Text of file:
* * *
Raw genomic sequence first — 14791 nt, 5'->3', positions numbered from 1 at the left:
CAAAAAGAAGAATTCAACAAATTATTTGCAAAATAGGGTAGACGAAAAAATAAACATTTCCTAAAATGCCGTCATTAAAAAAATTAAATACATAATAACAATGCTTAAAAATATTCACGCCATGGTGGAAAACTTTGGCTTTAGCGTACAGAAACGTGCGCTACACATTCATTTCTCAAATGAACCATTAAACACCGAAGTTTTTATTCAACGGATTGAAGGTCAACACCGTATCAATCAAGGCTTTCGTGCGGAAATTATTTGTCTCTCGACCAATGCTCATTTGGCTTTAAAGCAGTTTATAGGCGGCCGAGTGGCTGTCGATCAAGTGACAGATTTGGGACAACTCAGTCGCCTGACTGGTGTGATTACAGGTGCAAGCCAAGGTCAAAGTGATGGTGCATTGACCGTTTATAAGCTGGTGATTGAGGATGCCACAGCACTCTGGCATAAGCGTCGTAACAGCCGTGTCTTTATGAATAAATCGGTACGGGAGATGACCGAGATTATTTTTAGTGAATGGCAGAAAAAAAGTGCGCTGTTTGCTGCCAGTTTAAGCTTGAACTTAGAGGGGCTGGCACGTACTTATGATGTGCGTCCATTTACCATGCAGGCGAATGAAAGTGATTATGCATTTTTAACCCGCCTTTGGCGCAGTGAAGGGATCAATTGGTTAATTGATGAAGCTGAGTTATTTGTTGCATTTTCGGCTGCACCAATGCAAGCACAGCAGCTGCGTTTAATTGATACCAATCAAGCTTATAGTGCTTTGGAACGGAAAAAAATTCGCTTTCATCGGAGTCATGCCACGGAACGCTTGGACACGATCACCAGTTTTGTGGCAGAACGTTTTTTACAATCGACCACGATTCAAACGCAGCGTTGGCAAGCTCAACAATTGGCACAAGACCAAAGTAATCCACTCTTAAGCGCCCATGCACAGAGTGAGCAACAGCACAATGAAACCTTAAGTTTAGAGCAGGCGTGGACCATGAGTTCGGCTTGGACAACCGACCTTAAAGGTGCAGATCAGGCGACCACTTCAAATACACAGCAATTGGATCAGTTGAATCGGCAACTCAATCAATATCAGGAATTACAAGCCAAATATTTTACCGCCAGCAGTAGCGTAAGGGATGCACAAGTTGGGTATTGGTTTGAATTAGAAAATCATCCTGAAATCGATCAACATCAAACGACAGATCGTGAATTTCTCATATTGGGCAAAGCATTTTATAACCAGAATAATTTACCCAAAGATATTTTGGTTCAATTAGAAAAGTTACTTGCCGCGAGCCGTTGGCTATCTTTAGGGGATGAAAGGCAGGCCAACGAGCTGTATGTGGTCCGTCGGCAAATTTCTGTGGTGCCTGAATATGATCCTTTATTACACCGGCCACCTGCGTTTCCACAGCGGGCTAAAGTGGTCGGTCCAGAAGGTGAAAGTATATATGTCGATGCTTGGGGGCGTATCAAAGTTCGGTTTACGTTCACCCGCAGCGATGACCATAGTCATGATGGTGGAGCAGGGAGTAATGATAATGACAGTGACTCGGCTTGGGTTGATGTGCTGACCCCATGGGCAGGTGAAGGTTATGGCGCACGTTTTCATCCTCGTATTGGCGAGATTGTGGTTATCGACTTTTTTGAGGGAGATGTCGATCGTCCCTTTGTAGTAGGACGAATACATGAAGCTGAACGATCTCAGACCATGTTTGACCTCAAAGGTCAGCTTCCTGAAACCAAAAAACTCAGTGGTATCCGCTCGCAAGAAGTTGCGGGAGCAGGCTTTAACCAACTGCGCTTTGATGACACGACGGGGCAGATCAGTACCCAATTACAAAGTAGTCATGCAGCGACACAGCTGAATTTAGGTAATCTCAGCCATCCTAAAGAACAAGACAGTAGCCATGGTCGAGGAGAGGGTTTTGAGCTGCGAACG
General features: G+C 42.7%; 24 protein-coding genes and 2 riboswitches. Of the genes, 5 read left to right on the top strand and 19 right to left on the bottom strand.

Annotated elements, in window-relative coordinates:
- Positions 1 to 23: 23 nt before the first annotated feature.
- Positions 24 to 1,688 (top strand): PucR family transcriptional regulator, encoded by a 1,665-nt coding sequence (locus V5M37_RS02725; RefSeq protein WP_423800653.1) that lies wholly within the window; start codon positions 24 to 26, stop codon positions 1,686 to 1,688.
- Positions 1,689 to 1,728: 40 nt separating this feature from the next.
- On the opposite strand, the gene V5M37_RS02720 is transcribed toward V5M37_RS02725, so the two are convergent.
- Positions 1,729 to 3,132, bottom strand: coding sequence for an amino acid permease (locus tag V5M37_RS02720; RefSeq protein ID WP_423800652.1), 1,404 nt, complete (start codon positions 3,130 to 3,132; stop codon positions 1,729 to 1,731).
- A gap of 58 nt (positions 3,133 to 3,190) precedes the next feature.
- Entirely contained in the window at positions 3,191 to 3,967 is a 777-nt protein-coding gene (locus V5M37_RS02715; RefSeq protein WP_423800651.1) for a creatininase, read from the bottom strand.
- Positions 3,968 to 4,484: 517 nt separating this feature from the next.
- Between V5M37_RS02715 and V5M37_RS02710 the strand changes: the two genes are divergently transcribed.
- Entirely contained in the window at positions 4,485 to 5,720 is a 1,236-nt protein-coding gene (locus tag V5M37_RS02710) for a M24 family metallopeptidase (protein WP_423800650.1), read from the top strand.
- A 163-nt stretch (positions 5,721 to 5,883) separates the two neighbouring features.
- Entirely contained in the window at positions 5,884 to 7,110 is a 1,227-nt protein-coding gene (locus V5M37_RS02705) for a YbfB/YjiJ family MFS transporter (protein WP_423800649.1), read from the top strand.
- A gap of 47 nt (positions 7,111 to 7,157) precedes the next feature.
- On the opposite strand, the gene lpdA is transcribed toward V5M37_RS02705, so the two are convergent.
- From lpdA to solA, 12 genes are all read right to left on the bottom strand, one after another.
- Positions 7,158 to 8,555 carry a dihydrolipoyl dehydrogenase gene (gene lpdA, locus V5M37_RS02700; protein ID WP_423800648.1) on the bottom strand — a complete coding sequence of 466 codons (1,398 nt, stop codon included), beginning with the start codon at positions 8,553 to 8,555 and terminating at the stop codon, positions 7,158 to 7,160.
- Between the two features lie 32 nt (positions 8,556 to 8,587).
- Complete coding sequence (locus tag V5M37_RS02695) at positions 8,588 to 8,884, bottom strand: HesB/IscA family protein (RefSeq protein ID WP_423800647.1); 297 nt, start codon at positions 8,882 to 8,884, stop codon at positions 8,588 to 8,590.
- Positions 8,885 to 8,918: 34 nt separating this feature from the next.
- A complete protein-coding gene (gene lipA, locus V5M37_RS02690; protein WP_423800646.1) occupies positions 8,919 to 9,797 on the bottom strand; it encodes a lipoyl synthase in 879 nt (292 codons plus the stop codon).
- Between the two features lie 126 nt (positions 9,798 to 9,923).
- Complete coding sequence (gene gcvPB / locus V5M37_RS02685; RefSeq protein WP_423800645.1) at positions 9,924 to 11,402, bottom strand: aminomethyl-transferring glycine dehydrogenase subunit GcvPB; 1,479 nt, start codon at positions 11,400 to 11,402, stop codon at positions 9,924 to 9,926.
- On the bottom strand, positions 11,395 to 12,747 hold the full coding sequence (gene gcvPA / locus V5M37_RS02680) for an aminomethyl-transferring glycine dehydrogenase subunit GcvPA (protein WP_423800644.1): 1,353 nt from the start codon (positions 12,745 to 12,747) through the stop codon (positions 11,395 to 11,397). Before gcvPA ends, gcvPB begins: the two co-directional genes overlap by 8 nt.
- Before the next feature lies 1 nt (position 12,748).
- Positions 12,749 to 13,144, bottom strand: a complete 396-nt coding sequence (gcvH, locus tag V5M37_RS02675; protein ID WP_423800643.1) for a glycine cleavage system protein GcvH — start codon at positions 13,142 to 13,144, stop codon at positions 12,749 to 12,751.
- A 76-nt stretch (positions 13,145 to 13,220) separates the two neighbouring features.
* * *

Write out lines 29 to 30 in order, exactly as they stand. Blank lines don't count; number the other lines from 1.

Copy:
- Positions 12,749 to 13,144, bottom strand: a complete 396-nt coding sequence (gcvH, locus tag V5M37_RS02675; protein ID WP_423800643.1) for a glycine cleavage system protein GcvH — start codon at positions 13,142 to 13,144, stop codon at positions 12,749 to 12,751.
- A 76-nt stretch (positions 13,145 to 13,220) separates the two neighbouring features.